A truffle is the fruiting body of a subterranean ascomycete fungus, predominantly one of the many species of the genus Tuber. In addition to Tuber, over one hundred other genera of fungi are classified as truffles including Geopora, Peziza, Choiromyces, and Leucangium. These genera belong to the class Pezizomycetes and the Pezizales order. Several truffle-like basidiomycetes are excluded from Pezizales, including Rhizopogon and Glomus. Truffles are ectomycorrhizal fungi, so they are usually found in close association with tree roots. Spore dispersal is accomplished through fungivores, animals that eat fungi. These fungi have significant ecological roles in nutrient cycling and drought tolerance.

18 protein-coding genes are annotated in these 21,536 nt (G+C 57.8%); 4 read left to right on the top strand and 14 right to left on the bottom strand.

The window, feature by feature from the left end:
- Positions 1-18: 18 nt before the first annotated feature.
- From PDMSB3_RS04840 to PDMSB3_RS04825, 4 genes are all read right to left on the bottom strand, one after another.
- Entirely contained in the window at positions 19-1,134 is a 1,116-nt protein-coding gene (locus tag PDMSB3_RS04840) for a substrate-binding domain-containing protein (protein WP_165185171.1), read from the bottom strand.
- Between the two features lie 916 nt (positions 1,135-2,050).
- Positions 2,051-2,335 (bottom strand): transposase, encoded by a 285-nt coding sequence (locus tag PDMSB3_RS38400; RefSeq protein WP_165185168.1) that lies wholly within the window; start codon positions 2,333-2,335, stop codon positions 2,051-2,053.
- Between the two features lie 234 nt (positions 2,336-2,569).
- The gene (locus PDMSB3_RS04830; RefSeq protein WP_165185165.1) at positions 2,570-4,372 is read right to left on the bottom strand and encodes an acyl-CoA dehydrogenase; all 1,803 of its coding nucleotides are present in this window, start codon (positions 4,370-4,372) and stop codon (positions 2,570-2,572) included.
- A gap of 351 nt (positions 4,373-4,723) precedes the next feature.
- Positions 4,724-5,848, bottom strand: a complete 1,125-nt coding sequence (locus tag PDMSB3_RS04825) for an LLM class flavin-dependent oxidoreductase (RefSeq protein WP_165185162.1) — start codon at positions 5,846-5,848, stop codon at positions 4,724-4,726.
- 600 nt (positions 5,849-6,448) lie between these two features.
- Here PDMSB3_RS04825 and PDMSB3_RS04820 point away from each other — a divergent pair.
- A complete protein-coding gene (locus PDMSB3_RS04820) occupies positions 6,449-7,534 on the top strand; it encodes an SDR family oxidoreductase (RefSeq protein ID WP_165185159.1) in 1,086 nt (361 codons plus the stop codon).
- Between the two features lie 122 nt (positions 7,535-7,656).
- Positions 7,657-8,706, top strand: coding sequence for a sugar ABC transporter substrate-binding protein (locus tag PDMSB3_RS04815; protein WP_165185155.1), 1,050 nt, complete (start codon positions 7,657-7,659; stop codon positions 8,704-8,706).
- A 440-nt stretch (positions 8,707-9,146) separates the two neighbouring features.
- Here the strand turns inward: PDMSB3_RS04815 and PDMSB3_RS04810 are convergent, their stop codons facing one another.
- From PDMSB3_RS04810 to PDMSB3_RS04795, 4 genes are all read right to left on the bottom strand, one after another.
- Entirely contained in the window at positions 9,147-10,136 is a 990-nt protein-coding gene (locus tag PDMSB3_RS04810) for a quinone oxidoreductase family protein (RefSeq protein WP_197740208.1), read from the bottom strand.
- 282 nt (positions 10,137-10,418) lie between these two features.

Some truffle species are highly prized as food. French gastronome Jean Anthelme Brillat-Savarin called truffles "the diamond of the kitchen". Edible truffles are used in Italian, French and numerous other national haute cuisines. Truffles are cultivated and harvested from natural environments.